I live and work in Austria, the land of the waltz, Mozart, and legalized sex work. This is the process I went through to become certified to have sex for money.
Registering as a self-employed sex worker involved a trip to the municipal authority of health, aka MA 15. My first trip to MA 15 took three hours, and included a gynecological check-up, a tuberculosis test, a blood test, and a meeting with a social worker.
My social worker, a kind woman in her late 50s with short hair and large earrings, explained how to write an invoice correctly. “Give one copy to the client. What he does with it is up to him,” she said. She also informed me of my obligations to register as a freelancer with an insurance provider and tax authorities.
Once my tests proved I was healthy, I received my green card—my passport to the world of sex work—the following week. What followed was a short interview with a police officer to confirm that I was legally residing in Austria, to verify that I’d had my health checkup, and to let local authorities know where I’d be working. This last detail is because any brothel, erotic massage parlor, sauna club, etc., must be registered as well, and the government wants to make sure everyone is working in legal spaces. From then on, all I had to do is go back to MA 15 for a health checkup every six weeks, which is easy and quick.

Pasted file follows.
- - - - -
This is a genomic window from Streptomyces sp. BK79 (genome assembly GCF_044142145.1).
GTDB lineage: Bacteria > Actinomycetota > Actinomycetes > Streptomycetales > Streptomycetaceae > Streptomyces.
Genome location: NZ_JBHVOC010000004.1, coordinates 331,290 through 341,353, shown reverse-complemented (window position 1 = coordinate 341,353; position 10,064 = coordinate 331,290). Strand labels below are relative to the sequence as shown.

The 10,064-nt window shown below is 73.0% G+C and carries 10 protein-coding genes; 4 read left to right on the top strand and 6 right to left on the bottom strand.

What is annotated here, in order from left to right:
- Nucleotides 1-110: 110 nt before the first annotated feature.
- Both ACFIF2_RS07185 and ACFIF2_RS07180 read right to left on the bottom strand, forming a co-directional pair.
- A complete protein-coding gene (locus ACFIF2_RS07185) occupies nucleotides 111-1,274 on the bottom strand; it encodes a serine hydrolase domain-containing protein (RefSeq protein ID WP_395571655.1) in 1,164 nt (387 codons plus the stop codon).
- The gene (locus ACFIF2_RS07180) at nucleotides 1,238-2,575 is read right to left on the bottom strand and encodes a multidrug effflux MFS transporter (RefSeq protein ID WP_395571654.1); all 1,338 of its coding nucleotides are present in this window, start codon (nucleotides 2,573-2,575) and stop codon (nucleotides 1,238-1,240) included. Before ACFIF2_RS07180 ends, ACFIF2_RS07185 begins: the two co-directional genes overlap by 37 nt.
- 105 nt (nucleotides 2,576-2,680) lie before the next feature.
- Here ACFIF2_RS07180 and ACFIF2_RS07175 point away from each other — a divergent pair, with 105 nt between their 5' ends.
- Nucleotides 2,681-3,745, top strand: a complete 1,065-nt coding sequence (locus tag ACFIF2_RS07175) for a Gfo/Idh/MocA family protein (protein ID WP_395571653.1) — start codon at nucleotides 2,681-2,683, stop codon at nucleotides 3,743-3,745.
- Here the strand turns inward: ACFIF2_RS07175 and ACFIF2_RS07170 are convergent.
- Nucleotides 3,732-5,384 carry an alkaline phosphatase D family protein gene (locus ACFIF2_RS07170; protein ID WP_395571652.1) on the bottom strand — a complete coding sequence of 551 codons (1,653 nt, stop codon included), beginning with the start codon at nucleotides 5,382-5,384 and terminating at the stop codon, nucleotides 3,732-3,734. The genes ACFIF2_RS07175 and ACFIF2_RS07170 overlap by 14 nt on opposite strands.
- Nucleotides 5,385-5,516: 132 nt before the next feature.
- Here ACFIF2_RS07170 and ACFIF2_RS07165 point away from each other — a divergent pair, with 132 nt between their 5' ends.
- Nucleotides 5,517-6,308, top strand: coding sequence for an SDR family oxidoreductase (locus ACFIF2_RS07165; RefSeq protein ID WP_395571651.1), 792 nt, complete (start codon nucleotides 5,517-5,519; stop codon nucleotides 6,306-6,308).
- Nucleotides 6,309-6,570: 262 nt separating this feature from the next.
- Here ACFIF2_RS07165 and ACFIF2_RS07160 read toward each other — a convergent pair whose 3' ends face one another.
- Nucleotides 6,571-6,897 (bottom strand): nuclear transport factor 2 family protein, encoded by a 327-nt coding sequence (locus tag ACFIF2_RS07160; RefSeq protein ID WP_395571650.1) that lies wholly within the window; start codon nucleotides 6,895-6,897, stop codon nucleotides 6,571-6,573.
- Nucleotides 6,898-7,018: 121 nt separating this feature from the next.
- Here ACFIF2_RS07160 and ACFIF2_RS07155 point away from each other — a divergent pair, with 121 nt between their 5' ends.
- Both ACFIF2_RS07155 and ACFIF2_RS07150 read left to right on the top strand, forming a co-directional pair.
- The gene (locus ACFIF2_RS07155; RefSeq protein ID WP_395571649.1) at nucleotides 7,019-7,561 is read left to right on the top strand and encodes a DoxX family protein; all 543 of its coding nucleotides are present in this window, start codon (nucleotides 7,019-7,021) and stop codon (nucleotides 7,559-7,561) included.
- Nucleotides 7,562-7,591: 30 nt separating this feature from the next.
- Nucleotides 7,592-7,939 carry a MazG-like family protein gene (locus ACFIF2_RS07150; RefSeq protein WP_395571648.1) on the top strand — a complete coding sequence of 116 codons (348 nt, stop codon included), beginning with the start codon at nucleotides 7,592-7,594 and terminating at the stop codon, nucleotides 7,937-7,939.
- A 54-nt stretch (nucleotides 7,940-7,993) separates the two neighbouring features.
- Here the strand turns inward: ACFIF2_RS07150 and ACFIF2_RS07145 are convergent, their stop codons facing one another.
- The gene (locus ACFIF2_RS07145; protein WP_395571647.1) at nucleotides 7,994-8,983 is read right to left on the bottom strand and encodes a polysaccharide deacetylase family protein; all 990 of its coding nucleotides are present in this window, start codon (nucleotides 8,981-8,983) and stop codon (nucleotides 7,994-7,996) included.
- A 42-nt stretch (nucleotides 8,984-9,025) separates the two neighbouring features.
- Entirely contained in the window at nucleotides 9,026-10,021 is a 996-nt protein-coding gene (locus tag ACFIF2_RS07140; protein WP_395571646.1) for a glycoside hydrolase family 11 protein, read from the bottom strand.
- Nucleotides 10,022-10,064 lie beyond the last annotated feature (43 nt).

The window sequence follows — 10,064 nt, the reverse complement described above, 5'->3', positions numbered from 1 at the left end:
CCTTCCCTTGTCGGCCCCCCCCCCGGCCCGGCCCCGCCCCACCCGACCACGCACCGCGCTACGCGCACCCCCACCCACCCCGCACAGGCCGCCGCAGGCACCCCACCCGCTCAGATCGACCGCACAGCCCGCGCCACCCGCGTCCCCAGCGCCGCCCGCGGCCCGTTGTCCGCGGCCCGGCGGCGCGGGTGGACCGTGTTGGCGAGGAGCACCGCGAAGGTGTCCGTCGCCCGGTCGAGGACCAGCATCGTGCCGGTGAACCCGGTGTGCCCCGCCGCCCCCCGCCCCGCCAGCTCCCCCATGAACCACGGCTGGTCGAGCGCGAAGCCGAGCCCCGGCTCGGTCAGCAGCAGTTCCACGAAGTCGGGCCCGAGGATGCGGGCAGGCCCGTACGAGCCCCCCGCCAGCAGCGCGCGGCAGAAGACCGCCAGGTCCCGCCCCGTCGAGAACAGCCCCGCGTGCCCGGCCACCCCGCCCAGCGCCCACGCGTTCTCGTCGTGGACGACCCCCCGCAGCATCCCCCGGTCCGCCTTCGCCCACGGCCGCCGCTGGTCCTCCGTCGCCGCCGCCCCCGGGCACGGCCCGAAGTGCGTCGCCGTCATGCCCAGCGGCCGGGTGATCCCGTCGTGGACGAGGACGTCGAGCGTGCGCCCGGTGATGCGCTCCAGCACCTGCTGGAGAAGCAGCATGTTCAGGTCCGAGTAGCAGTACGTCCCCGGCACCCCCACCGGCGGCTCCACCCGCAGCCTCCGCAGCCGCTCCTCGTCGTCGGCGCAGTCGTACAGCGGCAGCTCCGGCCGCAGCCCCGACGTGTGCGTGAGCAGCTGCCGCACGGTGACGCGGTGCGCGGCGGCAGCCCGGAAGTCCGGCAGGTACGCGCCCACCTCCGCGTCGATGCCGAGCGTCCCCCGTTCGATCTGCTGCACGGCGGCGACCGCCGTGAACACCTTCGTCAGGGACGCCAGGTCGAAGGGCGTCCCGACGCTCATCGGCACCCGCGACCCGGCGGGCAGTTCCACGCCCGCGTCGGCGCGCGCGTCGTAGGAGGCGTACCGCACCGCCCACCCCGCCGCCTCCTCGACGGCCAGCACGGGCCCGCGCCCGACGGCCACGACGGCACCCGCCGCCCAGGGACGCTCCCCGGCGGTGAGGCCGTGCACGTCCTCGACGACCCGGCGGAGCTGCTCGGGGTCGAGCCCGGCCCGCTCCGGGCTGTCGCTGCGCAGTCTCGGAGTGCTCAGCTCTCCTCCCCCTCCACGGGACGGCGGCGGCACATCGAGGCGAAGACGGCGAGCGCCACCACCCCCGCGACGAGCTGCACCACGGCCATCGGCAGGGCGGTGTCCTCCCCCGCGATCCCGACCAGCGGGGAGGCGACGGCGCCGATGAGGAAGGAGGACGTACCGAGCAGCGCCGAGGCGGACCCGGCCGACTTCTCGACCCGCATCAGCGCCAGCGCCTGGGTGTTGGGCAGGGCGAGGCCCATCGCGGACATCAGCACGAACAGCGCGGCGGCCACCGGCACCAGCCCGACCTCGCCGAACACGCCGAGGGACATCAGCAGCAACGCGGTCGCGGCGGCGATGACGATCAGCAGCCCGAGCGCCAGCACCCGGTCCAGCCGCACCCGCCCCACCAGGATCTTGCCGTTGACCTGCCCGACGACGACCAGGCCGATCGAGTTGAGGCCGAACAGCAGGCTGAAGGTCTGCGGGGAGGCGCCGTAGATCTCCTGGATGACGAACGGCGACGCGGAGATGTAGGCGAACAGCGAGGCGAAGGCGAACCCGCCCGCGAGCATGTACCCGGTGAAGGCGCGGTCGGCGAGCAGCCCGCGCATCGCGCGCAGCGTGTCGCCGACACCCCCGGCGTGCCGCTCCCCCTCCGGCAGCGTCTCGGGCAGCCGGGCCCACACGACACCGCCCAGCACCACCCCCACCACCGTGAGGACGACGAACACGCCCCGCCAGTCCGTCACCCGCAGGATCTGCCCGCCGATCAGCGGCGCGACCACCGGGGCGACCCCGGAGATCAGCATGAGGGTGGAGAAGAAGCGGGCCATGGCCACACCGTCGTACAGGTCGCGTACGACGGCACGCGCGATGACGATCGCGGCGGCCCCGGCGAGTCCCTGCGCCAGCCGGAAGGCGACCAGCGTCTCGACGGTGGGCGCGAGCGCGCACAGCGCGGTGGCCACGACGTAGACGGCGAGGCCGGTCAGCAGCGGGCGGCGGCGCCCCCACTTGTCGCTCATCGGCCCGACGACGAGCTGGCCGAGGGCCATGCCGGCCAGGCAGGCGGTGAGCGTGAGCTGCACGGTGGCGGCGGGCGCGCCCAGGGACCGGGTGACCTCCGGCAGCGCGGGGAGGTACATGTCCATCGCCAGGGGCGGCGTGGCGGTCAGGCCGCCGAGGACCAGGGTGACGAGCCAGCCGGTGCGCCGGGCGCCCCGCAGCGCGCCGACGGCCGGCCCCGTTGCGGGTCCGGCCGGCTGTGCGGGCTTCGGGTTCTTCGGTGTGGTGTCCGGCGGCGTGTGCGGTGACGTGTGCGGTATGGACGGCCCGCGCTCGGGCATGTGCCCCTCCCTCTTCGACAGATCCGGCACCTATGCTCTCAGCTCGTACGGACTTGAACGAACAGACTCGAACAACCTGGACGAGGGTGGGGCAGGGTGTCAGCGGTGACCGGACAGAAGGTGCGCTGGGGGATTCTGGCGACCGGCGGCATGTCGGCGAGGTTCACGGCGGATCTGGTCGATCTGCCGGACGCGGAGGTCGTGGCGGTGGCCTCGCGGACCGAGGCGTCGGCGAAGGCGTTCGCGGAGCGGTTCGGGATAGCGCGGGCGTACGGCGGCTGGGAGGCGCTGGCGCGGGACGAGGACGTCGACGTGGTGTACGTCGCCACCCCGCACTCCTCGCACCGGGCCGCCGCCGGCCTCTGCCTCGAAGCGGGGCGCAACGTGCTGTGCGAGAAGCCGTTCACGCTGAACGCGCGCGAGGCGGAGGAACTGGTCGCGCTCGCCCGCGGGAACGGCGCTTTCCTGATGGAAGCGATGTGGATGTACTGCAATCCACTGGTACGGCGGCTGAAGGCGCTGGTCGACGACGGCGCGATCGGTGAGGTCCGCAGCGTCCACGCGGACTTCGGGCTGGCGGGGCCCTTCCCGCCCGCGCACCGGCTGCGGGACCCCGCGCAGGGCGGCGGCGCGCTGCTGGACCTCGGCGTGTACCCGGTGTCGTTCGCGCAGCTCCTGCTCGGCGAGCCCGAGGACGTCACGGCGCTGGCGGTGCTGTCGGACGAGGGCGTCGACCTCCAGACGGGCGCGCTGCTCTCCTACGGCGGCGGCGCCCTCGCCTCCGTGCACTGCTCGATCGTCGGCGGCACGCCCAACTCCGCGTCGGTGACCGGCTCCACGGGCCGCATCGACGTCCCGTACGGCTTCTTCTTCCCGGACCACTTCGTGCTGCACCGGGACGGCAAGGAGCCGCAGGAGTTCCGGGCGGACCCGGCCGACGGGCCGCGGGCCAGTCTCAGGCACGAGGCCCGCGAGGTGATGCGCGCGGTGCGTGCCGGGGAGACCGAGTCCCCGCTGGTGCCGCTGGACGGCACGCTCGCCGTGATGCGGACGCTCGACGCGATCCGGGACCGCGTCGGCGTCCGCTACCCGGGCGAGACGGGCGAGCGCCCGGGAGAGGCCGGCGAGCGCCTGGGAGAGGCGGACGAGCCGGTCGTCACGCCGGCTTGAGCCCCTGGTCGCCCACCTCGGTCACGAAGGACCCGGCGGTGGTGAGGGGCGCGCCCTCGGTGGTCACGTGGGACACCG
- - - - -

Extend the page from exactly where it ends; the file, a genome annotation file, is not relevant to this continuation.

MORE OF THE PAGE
During those initial meetings with the doctors and the social worker, they all reiterated two things. First, it’s up to me how much I want to work, when I want to work, and what I want to do. Nobody can force me. I might pay a fee to use the premises of a brothel where I can sell my services, but I’m the one calling the shots on what services those might be. Second, if I’m ever in trouble of any kind, I shouldn’t hesitate to call the police. If a sex worker has a green card, there’s nothing to fear in the way of legal or professional repercussions.
This is the world that I choose to live in, because here, sex workers have choices. They are allowed a voice. Meanwhile, in the United States, legislation like the Fight Online Sex Trafficking Act (FOSTA) and Stop Enabling Sex Trafficking Act (SESTA) threaten the safety and livelihood of sex workers by driving the whole industry even further underground. Regardless of one’s personal thoughts on sex work, no laws should be enacted that aggressively threaten women’s safety. In times like these, legislators should be reminded that there are other, much saner ways to regulate this industry that is as old as commerce itself.
By Steffanie Kaetzchen
illustration: Bárbara Malagoli
This article originally appeared in the June/July 2018 print edition of BUST Magazine. Subscribe today!
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